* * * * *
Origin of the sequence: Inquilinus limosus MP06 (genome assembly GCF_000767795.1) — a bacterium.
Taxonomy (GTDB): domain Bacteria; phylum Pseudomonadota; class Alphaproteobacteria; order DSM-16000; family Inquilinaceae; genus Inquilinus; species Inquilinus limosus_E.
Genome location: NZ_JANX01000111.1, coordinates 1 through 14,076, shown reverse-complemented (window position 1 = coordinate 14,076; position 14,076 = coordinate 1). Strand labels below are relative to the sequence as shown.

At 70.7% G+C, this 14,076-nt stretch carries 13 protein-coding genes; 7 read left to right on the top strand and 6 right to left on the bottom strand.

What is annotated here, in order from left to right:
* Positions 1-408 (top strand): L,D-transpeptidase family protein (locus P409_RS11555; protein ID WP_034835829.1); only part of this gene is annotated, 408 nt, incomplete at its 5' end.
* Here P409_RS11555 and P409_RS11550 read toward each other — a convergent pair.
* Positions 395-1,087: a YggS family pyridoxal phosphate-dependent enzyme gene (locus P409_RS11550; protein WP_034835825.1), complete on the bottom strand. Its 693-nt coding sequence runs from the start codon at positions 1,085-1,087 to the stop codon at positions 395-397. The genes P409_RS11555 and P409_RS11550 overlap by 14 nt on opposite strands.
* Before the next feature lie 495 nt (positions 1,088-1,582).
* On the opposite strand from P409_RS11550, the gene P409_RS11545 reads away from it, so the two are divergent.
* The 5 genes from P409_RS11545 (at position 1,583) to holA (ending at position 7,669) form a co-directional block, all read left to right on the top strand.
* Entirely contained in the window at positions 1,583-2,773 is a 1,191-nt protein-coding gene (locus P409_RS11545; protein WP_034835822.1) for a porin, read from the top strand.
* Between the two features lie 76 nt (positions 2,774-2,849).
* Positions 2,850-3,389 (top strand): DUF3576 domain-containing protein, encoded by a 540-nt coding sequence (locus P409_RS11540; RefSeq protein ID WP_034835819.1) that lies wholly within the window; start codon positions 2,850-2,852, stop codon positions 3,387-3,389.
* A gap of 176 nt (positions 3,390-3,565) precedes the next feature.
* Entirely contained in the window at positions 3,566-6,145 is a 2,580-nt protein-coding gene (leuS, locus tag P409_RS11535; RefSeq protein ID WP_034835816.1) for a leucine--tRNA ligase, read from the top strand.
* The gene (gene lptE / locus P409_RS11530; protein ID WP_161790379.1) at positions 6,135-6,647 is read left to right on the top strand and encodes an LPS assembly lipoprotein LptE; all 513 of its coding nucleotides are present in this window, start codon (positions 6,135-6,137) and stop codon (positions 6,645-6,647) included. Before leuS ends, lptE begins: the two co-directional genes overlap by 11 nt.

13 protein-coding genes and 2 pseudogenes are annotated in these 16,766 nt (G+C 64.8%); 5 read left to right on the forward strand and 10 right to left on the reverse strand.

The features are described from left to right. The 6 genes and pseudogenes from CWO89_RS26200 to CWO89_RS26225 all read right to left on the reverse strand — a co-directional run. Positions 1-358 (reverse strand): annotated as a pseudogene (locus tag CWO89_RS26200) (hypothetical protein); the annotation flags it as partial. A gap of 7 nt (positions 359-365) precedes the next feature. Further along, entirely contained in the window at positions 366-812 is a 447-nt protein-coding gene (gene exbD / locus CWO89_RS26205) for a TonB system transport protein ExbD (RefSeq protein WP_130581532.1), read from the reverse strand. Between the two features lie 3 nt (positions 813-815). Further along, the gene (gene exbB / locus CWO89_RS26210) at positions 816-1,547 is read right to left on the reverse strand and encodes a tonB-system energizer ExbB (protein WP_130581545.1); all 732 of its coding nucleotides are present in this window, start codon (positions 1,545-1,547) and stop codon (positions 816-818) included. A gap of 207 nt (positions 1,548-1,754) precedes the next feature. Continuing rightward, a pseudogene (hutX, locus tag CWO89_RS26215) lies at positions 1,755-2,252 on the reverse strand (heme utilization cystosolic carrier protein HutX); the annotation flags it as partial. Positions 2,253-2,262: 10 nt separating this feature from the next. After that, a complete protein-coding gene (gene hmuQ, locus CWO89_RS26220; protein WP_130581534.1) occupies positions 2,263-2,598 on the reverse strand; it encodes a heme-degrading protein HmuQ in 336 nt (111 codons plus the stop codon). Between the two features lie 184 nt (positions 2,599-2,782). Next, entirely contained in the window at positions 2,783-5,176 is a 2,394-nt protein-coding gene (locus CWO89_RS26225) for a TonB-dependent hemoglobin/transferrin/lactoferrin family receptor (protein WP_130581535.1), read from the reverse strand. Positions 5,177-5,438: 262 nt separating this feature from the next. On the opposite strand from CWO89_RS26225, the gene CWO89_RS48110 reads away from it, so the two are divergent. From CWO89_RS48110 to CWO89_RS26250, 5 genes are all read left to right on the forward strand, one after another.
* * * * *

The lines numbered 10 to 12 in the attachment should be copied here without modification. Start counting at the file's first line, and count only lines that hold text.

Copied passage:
* On the opposite strand from P409_RS11550, the gene P409_RS11545 reads away from it, so the two are divergent.
* The 5 genes from P409_RS11545 (at position 1,583) to holA (ending at position 7,669) form a co-directional block, all read left to right on the top strand.
* Entirely contained in the window at positions 1,583-2,773 is a 1,191-nt protein-coding gene (locus P409_RS11545; protein WP_034835822.1) for a porin, read from the top strand.